Peers are referred to and usually addressed as "Lord [title]" unless they're dukes, in which case they're addressed as "Your Grace" and referred to as "The Duke of [title]". Wives of male peers and women who are peers in their own right get "Lady" and "Duchess" instead of "Lord" and "Duke". Husbands of peeresses don't get anything, as traditionally the man was the head of the household and was expected to see such a possibility as disgusting and emasculating.
A peer's eldest son uses his father's second title (if any) during the father's lifetime. An old rule, the writ of acceleration, allowed them to sit in the House of Lords under that title, as well, if they had made a distinguished career for themselves in the Commons. However, the last time this was used—to bring distinguished Tory MP Robert Gascoyne-Cecil, Viscount Cranborne, to the Lords—was in 1992, and it will no longer be used, as hereditary peers are no longer entitled to sit in the Lords (presumably, any future heirs to hereditary peerages who wish to sit in the Upper House will have to seek appointment as Life Peers by the government—or election, should Lords Reform ever happen in earnest). Younger sons/daughters of dukes, marquesses, and earls use "Lord/Lady [firstname] [lastname]". Any other children of peers can use "The Honourable first name] [last name]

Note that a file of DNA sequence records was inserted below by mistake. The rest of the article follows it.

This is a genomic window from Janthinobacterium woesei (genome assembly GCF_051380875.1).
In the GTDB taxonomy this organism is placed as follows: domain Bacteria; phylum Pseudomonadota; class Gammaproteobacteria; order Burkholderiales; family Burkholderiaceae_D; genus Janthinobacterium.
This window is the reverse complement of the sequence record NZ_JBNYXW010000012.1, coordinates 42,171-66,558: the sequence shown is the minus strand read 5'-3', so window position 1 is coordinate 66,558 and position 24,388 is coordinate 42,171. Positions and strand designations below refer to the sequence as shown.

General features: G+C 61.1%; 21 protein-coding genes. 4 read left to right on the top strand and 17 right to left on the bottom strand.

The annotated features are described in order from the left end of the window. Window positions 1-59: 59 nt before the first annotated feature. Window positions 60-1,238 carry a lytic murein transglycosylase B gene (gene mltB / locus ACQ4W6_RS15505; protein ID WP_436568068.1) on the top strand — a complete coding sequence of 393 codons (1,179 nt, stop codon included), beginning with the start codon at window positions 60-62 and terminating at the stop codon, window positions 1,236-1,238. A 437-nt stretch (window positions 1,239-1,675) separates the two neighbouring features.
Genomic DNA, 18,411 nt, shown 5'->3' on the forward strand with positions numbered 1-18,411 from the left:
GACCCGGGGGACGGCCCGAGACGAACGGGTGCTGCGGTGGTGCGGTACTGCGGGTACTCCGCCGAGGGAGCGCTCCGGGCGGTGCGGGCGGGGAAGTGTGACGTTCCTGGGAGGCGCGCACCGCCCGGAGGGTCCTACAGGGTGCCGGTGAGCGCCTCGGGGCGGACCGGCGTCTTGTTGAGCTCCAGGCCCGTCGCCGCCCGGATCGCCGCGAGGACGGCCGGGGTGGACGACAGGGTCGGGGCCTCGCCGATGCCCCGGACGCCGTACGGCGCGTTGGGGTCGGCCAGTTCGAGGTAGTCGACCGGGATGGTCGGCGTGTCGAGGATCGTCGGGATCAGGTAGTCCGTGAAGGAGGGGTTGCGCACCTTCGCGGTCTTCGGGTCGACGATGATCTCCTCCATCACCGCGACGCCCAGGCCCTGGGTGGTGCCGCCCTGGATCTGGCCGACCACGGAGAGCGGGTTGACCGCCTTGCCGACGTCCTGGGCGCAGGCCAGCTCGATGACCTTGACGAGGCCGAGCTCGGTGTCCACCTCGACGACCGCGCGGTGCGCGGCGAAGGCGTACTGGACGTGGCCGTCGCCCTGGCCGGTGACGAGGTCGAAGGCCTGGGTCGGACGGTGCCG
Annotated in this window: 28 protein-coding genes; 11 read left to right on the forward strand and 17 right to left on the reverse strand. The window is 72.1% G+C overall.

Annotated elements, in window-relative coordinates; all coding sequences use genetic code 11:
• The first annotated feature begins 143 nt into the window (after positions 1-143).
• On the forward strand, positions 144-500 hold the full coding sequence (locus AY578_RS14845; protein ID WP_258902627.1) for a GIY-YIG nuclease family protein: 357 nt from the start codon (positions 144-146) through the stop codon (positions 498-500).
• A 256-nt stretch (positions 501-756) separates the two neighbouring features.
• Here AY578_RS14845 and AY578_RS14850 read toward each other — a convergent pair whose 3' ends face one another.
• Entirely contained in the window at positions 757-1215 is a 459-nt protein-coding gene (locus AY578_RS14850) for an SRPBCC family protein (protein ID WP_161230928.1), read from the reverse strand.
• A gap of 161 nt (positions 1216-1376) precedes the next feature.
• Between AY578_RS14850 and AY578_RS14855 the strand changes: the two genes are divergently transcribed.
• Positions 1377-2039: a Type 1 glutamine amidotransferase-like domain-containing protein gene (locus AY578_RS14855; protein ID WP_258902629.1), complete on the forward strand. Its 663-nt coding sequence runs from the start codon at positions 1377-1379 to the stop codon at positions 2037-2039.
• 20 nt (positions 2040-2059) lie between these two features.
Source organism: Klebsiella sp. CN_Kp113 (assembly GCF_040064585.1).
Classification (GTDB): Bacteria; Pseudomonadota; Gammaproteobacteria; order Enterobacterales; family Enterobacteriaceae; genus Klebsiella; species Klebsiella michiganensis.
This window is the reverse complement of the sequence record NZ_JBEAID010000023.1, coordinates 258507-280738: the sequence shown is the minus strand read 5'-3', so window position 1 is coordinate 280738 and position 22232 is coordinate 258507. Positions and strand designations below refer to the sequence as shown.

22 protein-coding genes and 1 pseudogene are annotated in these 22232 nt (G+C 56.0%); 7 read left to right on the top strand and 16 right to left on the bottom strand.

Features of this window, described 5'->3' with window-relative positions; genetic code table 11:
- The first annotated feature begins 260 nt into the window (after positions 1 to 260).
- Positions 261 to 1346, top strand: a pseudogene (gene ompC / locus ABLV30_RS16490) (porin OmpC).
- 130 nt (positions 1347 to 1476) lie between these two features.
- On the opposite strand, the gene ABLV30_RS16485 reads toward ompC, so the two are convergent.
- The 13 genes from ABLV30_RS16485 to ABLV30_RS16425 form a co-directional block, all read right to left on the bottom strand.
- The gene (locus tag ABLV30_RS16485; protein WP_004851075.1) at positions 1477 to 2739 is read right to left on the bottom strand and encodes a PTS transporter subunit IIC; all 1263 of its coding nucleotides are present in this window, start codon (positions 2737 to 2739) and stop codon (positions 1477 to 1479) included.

Informally, all peers except dukes can be referred to as "Lord Title-name", as mentioned above. Formally, however, dukes, marquesses, and almost all earls are addressed as "the Title of Title-Name". Examples include the Duke of Wellington, the Marquess of Queensberry, and the Earl of Clarendon. It's done this way because the title-names in these cases aren't surnames: they're place names. Viscounts and a few earls, on the other hand, are formally known as "Title Title-name" - for example, Earl Spencer and Viscount Bennett - because their title names usually derive from surnames. Barons are usually known as "Lord/Lady Title-Name" whether the title name derives from a surname (Lord Thomson) or otherwise (Lord Beaverbrook), but a few holders of baronies prefer "Baron" to "Lord" or "Lady". Margaret Thatcher, for instance, prefers to be called Baroness Thatcher, possibly to emphasize that she's using the title she was awarded on her own merits and not merely riding on the coat-tails of her late husband, who was a baronet.
- Baron (Baroness): All life peerages are baronies. Due to the possibility of surname duplication, life peerages usually formally include a title, usually the person's surname, and a location - e.g. Lord Black of Crossharbour - but the last part is usually left off unless there happen to be two or more peers with the same title, such as Lord Browne of Belmont, Lord Browne of Ladyton, Lord Browne of Madingley and Lord Browne-Wilkinson.